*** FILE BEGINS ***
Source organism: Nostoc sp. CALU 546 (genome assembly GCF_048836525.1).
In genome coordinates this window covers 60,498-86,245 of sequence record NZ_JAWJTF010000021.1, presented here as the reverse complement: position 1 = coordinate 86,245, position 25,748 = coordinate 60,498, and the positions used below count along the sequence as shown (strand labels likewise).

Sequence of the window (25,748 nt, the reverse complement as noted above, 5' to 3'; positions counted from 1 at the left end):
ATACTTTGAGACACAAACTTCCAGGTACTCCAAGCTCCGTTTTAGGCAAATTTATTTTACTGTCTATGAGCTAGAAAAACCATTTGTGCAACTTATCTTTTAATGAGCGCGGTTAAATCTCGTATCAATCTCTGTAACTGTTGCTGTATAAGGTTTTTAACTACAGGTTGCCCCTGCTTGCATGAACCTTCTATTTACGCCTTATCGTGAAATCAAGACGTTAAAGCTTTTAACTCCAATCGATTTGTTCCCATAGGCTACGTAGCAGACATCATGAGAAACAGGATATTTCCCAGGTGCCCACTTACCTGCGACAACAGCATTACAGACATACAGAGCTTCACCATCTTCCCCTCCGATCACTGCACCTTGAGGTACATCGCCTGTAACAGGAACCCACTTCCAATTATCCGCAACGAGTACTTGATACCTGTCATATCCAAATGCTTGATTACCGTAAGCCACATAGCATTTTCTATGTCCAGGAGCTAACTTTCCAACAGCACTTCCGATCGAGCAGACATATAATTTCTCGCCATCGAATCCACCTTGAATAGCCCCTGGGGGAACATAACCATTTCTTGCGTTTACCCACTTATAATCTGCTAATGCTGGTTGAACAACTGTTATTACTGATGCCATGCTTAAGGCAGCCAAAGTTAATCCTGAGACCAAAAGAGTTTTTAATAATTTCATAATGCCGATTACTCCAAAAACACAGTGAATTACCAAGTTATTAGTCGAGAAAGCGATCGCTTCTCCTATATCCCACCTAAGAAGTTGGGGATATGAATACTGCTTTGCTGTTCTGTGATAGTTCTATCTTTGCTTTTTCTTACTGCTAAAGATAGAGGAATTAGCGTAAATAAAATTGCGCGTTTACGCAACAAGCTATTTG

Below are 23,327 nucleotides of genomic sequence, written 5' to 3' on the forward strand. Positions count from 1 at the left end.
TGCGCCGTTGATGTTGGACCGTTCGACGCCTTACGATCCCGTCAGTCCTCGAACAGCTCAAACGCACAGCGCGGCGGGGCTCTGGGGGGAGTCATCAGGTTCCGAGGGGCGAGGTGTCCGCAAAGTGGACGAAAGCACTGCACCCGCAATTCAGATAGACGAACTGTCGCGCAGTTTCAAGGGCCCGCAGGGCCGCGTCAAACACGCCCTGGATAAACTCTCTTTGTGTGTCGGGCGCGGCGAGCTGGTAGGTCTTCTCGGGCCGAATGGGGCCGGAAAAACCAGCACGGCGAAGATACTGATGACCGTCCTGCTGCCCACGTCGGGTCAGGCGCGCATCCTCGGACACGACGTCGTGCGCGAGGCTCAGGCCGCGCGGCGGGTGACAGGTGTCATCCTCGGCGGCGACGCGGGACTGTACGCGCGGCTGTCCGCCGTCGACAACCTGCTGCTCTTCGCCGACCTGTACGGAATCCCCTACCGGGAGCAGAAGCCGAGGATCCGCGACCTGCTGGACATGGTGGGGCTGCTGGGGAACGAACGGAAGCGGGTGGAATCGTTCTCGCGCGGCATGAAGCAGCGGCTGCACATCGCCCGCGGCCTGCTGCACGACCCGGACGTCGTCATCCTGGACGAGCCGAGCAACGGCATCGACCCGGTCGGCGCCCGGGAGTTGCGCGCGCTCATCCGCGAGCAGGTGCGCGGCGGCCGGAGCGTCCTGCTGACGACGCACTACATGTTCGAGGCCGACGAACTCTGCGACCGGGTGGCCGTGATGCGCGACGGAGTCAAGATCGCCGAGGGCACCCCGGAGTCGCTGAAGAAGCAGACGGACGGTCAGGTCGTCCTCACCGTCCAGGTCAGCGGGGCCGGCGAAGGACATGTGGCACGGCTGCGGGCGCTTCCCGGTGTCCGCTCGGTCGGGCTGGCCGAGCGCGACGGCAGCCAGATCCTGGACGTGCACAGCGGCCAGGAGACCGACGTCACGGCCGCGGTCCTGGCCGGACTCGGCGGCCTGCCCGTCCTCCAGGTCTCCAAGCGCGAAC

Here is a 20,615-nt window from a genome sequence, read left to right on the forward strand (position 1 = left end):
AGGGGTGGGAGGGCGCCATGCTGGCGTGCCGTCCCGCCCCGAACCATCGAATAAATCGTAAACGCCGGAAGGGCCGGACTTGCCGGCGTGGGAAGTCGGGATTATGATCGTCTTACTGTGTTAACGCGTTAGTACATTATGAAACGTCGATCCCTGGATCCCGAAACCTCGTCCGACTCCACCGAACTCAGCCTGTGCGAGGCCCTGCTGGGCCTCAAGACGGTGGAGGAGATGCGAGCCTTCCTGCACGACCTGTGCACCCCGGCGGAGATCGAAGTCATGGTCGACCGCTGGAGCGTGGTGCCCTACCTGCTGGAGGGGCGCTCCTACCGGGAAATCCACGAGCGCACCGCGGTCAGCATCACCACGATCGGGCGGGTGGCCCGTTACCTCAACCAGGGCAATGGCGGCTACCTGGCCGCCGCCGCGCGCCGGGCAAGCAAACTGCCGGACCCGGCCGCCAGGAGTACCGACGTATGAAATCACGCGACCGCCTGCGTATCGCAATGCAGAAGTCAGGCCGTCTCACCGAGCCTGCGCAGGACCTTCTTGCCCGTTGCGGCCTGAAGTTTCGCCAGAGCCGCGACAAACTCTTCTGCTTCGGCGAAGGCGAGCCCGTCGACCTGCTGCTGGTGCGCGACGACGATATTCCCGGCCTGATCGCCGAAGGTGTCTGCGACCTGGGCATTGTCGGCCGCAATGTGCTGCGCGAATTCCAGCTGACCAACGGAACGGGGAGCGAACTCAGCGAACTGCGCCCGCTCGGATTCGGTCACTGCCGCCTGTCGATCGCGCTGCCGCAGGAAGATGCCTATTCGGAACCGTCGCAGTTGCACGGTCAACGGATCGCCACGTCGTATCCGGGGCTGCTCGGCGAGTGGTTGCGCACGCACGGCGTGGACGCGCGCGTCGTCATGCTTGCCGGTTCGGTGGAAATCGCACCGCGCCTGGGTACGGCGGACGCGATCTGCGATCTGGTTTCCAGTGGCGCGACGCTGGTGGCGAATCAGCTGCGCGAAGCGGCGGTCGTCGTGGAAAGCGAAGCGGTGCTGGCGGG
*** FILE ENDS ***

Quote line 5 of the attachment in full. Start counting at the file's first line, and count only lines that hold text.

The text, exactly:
Below are 23,327 nucleotides of genomic sequence, written 5' to 3' on the forward strand. Positions count from 1 at the left end.